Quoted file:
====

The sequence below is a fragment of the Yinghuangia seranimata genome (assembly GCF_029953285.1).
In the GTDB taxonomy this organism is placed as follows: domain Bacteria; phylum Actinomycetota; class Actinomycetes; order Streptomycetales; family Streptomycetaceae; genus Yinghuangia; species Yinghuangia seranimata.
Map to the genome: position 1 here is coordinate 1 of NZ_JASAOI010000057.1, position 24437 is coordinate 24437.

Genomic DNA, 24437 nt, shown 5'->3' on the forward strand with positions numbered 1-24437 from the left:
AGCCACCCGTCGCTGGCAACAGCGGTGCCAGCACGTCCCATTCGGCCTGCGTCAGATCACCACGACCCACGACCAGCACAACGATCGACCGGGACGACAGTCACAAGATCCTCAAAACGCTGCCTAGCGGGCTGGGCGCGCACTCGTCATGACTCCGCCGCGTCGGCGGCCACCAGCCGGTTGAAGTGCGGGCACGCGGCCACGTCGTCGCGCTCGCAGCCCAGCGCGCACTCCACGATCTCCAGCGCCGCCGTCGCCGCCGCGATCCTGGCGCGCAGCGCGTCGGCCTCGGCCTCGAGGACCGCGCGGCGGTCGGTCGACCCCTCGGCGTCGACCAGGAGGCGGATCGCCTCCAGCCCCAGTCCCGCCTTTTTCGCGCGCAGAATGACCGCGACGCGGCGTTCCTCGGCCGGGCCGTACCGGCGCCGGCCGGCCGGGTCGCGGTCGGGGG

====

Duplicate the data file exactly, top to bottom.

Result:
The sequence below is a fragment of the Yinghuangia seranimata genome (assembly GCF_029953285.1).
In the GTDB taxonomy this organism is placed as follows: domain Bacteria; phylum Actinomycetota; class Actinomycetes; order Streptomycetales; family Streptomycetaceae; genus Yinghuangia; species Yinghuangia seranimata.
Map to the genome: position 1 here is coordinate 1 of NZ_JASAOI010000057.1, position 24437 is coordinate 24437.

Genomic DNA, 24437 nt, shown 5'->3' on the forward strand with positions numbered 1-24437 from the left:
AGCCACCCGTCGCTGGCAACAGCGGTGCCAGCACGTCCCATTCGGCCTGCGTCAGATCACCACGACCCACGACCAGCACAACGATCGACCGGGACGACAGTCACAAGATCCTCAAAACGCTGCCTAGCGGGCTGGGCGCGCACTCGTCATGACTCCGCCGCGTCGGCGGCCACCAGCCGGTTGAAGTGCGGGCACGCGGCCACGTCGTCGCGCTCGCAGCCCAGCGCGCACTCCACGATCTCCAGCGCCGCCGTCGCCGCCGCGATCCTGGCGCGCAGCGCGTCGGCCTCGGCCTCGAGGACCGCGCGGCGGTCGGTCGACCCCTCGGCGTCGACCAGGAGGCGGATCGCCTCCAGCCCCAGTCCCGCCTTTTTCGCGCGCAGAATGACCGCGACGCGGCGTTCCTCGGCCGGGCCGTACCGGCGCCGGCCGGCCGGGTCGCGGTCGGGGG